Nobel laureate Muhammad Yunus has been removed from his position as head of microlender Grameen Bank, Bangladesh's central bank said on Wednesday, following allegations of irregularities in its operations.
Yunus, 70, set up Grameen Bank and has been its managing director since 2000. Lauded abroad by politicians and financiers, he has been under attack from Prime Minister Sheikh Hasina's government since late last year, after a Norwegian documentary alleged Grameen Bank was dodging taxes.
Yunus has denied any financial irregularities and his supporters say he is being discredited by the government because of a feud with Hasina dating back to 2007, when he tried to set up a political party while Bangladesh was ruled by an interim military government.
"We have delivered a letter to the Grameen Bank that Muhammad Yunus has been removed," said the central bank governor's spokesman, A.F.M. Asaduzzaman.
On Tuesday, a central bank official said a letter had been sent to the Finance Ministry demanding Yunus retire immediately because he had been in his post at Grameen for nearly a decade longer than the law allowed.
The official retirement age of managing directors at commercial banks is 60.
Yunus has said the bank's board, which is mainly made up of borrowers, allows him to stay on as long as he is able to perform his duties.
In a sign of a rift within the microlender, Grameen Bank said Yunus was staying on while a government-appointed chairman said the order had been implemented. It was unclear how the deadlock would be resolved.
"This is a legal issue. Grameen Bank is taking legal advice. It is also examining all the legal aspects of this issue," Grameen Bank said in a statement.
"Grameen Bank has been duly complying with all applicable laws. It has also complied with the law in respect of appointment of the managing director," the statement added.
"According to the Bank's legal advisors, the founder of Grameen Bank, Nobel Laureate Professor Muhammad Yunus, is accordingly continuing in his office."
Separately, Grameen's government-appointed chairman Muzammel Huq told Reuters: "Today I received the letter from the central bank and I was directed to implement the decision."
"The decision has been implemented with immediate effect."
Last month, Finance Minister Abul Maal Abdul Muhith said Yunus should step down, as he was now "old and we need to define the bank's role and bring it under close regulation".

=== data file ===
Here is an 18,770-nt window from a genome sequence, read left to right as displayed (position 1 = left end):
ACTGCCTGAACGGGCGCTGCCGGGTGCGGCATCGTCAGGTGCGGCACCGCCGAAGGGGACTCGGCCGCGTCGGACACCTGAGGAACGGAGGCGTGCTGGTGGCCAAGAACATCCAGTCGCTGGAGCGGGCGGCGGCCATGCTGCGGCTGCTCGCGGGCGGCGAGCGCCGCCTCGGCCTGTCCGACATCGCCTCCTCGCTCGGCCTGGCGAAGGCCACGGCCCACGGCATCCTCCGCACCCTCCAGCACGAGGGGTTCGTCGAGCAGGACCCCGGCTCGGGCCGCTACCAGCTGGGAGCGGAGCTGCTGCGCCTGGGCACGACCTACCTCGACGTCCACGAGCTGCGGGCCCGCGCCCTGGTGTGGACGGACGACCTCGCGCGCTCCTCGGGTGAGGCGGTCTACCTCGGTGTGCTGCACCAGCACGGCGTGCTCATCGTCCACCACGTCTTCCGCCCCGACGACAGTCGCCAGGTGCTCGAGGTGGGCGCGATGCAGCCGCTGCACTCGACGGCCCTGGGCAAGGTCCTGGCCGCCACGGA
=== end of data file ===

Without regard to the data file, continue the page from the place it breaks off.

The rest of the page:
Hasina herself has called Yunus a "blood-sucker of the poor" and sharply criticised Grameen Bank's microlending practices, especially after the Norwegian documentary that alleged the bank had for tax purposes shifted funds provided by Norway's aid agency in the 1990s from one legal entity to another.
The documentary sparked criticism in Bangladesh and abroad of Yunus, whose bank has provided about $10 billion in small loans to people, most of them women, to fund businesses and help them escape poverty.
A Norwegian government investigation into the allegations, however, found no evidence of misuse of funds or corrupt practices.
Yunus has been summoned to appear in three separate court cases involving Grameen Bank in Bangladesh over the past month.
Yunus, dubbed "banker to the poor", was awarded the 2006 Nobel Peace for providing a small loans programme, which has led to the creation of similar programmes in other developing countries.
Overnight lending rate gets cut by 25 points to 8.50 percent; overnight borrowing rate remains unchanged at 7.25 percent
"It appears that a programme of public spending in Germany would not be the most appropriate tool to help give a strong stimulus to the international economy," the central bank said following a study into the issue.
The 0.3 percent quarterly gain was in line with average forecasts compiled by data company Factset.
Qatari Ambassador to Ankara says bi-lateral trade could double through committment to undertake further investments in Turkey
Radical cleansing will start a new era in Turkey, says the head of the Turkish Cooperation and Development Agency (TIKA)
EU Commissioner for Jobs, Growth and Investment and Competitiveness Jryki Katainen told reporters "we should forget this phrase" when asked if that meant granting market economy status to China.
Militancy has reduced revenue from oil industry by half, senior official says
The grant was signed Monday in Nairobi to mitigate impact of forced displacements on refugee hosting communities in East Africa
The EU Trade Commissioner Malmstrom made the comment while speaking to Chinese students in Beijing ahead of a China-EU summit.
Trade Ministers Meeting in Shanghai concludes with pledge to push efforts toward trade liberalization and facilitation
Brexit raises uncertainty for consumer, investor confidence, ratings agency says
Bank of England Governor Mark Carney eases lending rules after vote for Brexit
Banca Monte dei Paschi di Siena, or BMPS, is among the banks at the forefront of those concerns with gross bad loans amounting to 46.9 billion euros ($52 billion).
Fund to be used in support of education, health, municipal, socio-economic support for refugees in Turkey